During a later overseas stint, although we had children of our own, they were by then all adults, and none of them were living with us. Fairly soon we took in 3 teenagers, let’s call them Mesfin,Tadessa and Solomon.
Mesfin and Tadessa were cousins. They had families who lived about 400 meters apart and a kilometre or two from us. Once when we asked how close they had been growing up, they said ‘we used to dig one hole and go back to back’. They were good friends. Solomon was a double orphan.
How did we get them?
Mesfin had a much older half brother, who had left home, and a tribe of sisters. He had a gentle mother and a fiery father. He himself could get pretty hot headed. We already knew him because he gardened part time after school at a friend’s place. He used, from time to time, drop in for a chat. I think to get a drink and improve his English. One day he and his father had a real blow-up. Not fisty cuff wise but so intense that he walked out of the home. Later that day he stormed into our place, still seethingly angry, saying that he was going to live on the street. Nobody should be street kids with all that implies. After some pretty stiff negotiating he became our first teenager. Later on we got to know his family and peace was made, but he stayed with us and one of the sisters became our cook. Mesfin is now the president of the bus drivers’ association of Addis Ababa, a city of about 8 million people; he is married with a small family.
Tadessa, his cousin, was the older brother mentioned in a previous Heated Stew post ‘A little boy grows up’. He was a keen student. Whereas Mesfin’s father was well motivated, Tadessa’s was plain lazy. The father did, however, know his maths – multiplication-wise at least, and he had 13 children. The family wanted Tadessa to leave school; he tired of siblings stealing pages from his books to use as TP. (I think that the pages were softer than banana or inset leaves.)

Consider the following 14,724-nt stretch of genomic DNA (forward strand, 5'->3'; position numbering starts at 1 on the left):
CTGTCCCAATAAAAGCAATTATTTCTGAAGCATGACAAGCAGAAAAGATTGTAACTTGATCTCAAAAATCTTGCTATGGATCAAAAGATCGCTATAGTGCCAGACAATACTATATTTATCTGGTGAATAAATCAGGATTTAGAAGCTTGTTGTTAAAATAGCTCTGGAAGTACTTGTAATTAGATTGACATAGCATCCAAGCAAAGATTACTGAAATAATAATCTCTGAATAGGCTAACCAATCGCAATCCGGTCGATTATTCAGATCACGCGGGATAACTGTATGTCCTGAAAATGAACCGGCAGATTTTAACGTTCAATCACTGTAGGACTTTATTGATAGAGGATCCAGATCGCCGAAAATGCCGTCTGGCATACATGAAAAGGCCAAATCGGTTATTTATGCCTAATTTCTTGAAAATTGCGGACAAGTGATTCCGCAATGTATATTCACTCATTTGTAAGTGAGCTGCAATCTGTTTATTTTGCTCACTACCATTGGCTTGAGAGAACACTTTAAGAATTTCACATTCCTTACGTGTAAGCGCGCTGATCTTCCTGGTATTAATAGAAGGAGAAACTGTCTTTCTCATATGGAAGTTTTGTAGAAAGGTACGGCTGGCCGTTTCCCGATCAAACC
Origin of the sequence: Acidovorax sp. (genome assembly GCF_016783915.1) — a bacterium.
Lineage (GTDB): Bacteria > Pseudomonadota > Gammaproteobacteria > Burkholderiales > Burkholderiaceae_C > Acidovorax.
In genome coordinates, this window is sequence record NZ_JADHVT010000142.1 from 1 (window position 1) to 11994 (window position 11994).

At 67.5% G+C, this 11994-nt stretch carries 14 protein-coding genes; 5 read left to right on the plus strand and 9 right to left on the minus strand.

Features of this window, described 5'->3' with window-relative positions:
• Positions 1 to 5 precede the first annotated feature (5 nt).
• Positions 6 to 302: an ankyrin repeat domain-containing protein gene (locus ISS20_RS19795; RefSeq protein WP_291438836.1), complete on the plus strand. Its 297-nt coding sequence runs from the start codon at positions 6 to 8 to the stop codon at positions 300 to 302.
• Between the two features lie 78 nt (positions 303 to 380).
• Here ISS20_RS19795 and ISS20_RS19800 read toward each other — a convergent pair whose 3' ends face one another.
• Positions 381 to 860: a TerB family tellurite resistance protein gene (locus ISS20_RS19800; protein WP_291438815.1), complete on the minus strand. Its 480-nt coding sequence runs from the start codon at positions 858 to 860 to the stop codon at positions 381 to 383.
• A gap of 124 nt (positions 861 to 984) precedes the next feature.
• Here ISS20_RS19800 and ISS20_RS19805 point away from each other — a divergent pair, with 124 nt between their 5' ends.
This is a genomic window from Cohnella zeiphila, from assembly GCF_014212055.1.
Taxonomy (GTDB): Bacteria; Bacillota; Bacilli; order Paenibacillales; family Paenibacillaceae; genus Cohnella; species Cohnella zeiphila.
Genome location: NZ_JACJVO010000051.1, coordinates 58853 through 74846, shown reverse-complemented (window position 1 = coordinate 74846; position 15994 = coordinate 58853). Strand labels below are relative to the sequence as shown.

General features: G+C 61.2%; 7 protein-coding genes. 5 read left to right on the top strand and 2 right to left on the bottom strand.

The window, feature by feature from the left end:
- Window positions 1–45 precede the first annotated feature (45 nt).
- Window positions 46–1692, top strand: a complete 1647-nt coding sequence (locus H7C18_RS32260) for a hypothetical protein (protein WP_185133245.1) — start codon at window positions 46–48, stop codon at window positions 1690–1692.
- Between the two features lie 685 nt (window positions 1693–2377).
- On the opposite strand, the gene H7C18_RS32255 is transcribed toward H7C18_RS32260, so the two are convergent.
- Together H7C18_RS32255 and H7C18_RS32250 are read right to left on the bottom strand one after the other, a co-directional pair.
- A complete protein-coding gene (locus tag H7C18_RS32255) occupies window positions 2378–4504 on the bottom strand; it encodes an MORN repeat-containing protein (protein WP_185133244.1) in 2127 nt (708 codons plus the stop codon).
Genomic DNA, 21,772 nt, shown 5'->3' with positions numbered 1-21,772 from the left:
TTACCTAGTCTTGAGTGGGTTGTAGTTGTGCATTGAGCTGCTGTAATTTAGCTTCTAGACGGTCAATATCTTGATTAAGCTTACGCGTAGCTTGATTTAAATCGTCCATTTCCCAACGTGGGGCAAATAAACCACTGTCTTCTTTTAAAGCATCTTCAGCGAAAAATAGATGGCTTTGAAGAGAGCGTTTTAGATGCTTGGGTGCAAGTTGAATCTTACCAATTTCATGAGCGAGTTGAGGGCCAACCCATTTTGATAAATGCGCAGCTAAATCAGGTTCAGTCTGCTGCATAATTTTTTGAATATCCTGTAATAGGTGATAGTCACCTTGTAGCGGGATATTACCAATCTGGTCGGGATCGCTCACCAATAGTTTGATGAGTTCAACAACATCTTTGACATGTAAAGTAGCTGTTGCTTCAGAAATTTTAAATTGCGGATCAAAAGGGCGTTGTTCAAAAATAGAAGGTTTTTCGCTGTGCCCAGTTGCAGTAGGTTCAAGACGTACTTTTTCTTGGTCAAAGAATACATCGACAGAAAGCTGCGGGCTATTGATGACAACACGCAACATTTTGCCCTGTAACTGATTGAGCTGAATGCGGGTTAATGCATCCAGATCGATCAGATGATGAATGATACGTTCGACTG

We had given Tadessa a part-time job in our place as a guard to help him stay at school. He, without discussion left his home and we found him sleeping on the floor in one of the partitions of our ramshackle old shed. After negotiations he became teenager number 2. We got to know his family but only superficially. He, however, repaired his relationship with his family but stayed with us. He is now CEO of a mission which runs a school of over 1400 in a very poor area in a countryside area and which provides 2 meals a day for the kids. He is married with 3 sons.
Solomon has a very interesting history. Both his parents were dead, his father before he was born. His mother was quickly married again to a widower. She also died soon after her remarriage. The step father remarried then died, as did his third wife. Solomon was then homeless, but kept in contact with his brothers, who were not in fact his brothers. When I arrived at that hospital one of the ‘brothers’ was in hospital being treated for TB of a joint . The nurses gave out medications and changed dressings but did not care for the patients. He (Solomon) was sleeping under the ‘brother’s’ bed and caring for his ‘brother’.
This was in the 90’s, just after a major political shift in the country. The staff were not happy that I had come. The hospital was the only one in a tribal population of about a million. It was a 120 bed hospital with only 5 inpatients when I arrived. That number ‘exploded’ and the staff did little to help me. They suggested that they had been getting as much money before I came and now they were working much harder – perhaps I should leave! I had to wheel my own patients to and back from the operating room, as well as give my own anaesthetics, getting a cleaner to watch over the anaesthetic. He was very clever. Whenever Solomon heard the trolley wheels ran to help me. He also did lots of other things to help me.
Having spoken to my wife, we determined that when the brother was discharged from the hospital we would take Solomon off the street. He came to us near naked and with nothing. We made a bed for him in the shed until we could get him trained a bit. Soon he was number 3 of our group of teenagers in our home. The first Saturday we sent the 3 of them to market to buy groceries Solomon suggested to the other 2 that they should pocket a little money for themselves. “We don’t do that” was the reply and we never had such trouble from any of them.
He is now an adopted son, a health care worker, married and with children of his own.
We are proud to of all 3 of them. I may tell their stories in more detail sometime. The article is entitled a house ‘full of teenagers’ because kids have friends! There are youth galore in this area! The median country age is 19.